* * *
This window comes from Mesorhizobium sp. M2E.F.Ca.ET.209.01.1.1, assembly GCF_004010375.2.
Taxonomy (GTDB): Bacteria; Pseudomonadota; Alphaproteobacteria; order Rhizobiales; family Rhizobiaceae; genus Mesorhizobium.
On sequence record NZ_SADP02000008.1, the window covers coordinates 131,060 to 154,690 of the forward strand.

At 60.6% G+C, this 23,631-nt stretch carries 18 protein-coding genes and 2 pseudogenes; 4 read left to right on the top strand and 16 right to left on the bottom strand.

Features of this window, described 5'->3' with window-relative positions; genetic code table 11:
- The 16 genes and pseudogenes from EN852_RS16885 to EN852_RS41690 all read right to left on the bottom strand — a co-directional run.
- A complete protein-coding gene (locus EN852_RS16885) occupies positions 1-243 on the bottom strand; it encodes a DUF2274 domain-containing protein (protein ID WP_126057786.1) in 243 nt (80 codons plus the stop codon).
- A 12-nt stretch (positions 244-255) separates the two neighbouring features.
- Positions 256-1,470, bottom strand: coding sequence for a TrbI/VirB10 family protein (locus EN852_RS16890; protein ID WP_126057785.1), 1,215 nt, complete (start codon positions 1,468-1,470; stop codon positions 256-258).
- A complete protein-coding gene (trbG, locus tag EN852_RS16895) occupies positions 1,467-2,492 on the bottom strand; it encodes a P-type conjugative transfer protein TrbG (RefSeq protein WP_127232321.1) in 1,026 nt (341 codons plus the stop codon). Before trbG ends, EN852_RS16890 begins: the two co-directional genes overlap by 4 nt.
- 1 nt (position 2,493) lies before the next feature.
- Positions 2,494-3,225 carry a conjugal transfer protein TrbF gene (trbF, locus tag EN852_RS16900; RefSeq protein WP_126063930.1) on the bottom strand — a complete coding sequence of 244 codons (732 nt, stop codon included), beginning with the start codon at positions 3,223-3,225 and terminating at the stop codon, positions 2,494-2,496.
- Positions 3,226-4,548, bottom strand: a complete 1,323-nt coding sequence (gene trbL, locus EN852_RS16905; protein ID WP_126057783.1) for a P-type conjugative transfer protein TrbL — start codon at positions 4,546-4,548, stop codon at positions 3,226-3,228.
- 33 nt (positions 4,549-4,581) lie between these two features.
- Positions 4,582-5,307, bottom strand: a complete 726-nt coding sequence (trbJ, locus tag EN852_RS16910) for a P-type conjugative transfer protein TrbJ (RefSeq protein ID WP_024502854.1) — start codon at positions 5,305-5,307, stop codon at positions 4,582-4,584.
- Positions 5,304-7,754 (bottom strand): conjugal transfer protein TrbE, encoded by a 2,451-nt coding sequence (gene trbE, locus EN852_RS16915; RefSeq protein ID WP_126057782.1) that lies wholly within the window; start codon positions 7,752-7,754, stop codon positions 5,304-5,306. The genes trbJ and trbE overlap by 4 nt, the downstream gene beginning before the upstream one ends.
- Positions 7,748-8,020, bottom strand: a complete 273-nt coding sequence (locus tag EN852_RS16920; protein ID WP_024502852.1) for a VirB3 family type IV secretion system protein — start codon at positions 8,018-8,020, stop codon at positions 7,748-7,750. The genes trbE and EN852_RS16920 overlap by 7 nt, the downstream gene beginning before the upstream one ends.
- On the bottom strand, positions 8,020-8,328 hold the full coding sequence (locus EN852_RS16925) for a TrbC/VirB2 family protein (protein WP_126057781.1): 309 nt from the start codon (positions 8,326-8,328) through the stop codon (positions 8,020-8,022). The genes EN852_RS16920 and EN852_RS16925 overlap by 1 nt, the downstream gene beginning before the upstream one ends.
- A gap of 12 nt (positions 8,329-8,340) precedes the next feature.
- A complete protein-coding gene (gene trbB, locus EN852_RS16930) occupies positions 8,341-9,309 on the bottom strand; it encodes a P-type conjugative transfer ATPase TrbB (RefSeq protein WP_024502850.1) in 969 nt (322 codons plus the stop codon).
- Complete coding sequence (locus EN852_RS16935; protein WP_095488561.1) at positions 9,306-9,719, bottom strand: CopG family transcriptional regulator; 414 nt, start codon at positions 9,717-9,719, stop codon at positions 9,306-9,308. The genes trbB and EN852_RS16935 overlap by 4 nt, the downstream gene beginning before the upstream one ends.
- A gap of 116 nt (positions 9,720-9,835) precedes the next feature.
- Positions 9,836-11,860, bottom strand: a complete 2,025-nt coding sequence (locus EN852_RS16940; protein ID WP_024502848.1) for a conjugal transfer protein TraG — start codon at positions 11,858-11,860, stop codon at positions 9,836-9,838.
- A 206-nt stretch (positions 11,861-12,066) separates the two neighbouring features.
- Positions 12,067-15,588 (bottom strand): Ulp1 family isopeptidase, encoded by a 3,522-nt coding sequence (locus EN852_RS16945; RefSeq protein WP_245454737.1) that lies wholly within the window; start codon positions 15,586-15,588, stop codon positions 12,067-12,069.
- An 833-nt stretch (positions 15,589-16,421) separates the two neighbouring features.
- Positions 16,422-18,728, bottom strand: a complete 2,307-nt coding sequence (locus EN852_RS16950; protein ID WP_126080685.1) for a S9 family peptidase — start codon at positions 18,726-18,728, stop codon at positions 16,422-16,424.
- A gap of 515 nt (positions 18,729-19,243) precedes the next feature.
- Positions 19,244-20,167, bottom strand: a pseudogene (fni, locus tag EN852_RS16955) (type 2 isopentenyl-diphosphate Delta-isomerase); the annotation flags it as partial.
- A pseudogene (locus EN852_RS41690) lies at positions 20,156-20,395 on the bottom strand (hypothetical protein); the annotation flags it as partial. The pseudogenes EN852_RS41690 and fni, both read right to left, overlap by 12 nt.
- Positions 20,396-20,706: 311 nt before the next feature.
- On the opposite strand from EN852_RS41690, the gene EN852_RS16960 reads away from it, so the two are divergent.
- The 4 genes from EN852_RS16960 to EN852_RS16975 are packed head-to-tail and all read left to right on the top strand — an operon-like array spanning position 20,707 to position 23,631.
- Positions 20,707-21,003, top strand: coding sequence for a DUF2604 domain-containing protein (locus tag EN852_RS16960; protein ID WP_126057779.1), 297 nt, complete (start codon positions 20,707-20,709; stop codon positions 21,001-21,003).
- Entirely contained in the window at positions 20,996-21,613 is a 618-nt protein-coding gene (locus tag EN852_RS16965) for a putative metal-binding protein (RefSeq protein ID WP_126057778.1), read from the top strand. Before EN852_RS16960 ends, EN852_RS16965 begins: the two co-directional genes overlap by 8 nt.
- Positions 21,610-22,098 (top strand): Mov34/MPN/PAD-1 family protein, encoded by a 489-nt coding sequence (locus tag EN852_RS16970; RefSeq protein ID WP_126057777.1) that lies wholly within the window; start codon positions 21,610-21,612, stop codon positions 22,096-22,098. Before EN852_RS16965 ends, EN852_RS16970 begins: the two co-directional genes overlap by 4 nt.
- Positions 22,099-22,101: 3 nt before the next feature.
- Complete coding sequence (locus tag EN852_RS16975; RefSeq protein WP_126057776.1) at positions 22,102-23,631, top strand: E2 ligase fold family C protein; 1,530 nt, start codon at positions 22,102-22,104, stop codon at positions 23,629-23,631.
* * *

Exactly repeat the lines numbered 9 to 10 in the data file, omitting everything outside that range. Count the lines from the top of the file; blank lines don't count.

- Positions 256-1,470, bottom strand: coding sequence for a TrbI/VirB10 family protein (locus EN852_RS16890; protein ID WP_126057785.1), 1,215 nt, complete (start codon positions 1,468-1,470; stop codon positions 256-258).
- A complete protein-coding gene (trbG, locus tag EN852_RS16895) occupies positions 1,467-2,492 on the bottom strand; it encodes a P-type conjugative transfer protein TrbG (RefSeq protein WP_127232321.1) in 1,026 nt (341 codons plus the stop codon). Before trbG ends, EN852_RS16890 begins: the two co-directional genes overlap by 4 nt.